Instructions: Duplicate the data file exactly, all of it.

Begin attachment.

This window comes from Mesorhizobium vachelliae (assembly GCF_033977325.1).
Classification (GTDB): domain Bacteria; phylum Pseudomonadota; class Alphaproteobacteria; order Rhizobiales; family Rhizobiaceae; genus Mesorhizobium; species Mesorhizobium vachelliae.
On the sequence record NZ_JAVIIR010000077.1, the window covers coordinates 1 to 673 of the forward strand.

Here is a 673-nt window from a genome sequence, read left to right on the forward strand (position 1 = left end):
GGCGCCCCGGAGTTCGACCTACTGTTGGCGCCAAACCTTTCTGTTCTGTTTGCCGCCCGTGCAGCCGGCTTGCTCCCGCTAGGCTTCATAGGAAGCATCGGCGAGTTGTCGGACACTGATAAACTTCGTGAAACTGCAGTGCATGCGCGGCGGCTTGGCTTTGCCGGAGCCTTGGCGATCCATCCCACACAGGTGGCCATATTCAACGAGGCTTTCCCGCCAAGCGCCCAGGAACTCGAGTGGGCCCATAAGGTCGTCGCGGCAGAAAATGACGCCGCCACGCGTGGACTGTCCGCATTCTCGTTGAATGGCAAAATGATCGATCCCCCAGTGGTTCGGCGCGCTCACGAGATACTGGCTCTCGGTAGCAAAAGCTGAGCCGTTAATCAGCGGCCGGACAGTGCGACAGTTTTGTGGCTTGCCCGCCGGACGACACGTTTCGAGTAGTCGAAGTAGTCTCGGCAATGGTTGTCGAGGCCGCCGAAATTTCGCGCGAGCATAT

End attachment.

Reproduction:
This window comes from Mesorhizobium vachelliae (assembly GCF_033977325.1).
Classification (GTDB): domain Bacteria; phylum Pseudomonadota; class Alphaproteobacteria; order Rhizobiales; family Rhizobiaceae; genus Mesorhizobium; species Mesorhizobium vachelliae.
On the sequence record NZ_JAVIIR010000077.1, the window covers coordinates 1 to 673 of the forward strand.

Here is a 673-nt window from a genome sequence, read left to right on the forward strand (position 1 = left end):
GGCGCCCCGGAGTTCGACCTACTGTTGGCGCCAAACCTTTCTGTTCTGTTTGCCGCCCGTGCAGCCGGCTTGCTCCCGCTAGGCTTCATAGGAAGCATCGGCGAGTTGTCGGACACTGATAAACTTCGTGAAACTGCAGTGCATGCGCGGCGGCTTGGCTTTGCCGGAGCCTTGGCGATCCATCCCACACAGGTGGCCATATTCAACGAGGCTTTCCCGCCAAGCGCCCAGGAACTCGAGTGGGCCCATAAGGTCGTCGCGGCAGAAAATGACGCCGCCACGCGTGGACTGTCCGCATTCTCGTTGAATGGCAAAATGATCGATCCCCCAGTGGTTCGGCGCGCTCACGAGATACTGGCTCTCGGTAGCAAAAGCTGAGCCGTTAATCAGCGGCCGGACAGTGCGACAGTTTTGTGGCTTGCCCGCCGGACGACACGTTTCGAGTAGTCGAAGTAGTCTCGGCAATGGTTGTCGAGGCCGCCGAAATTTCGCGCGAGCATAT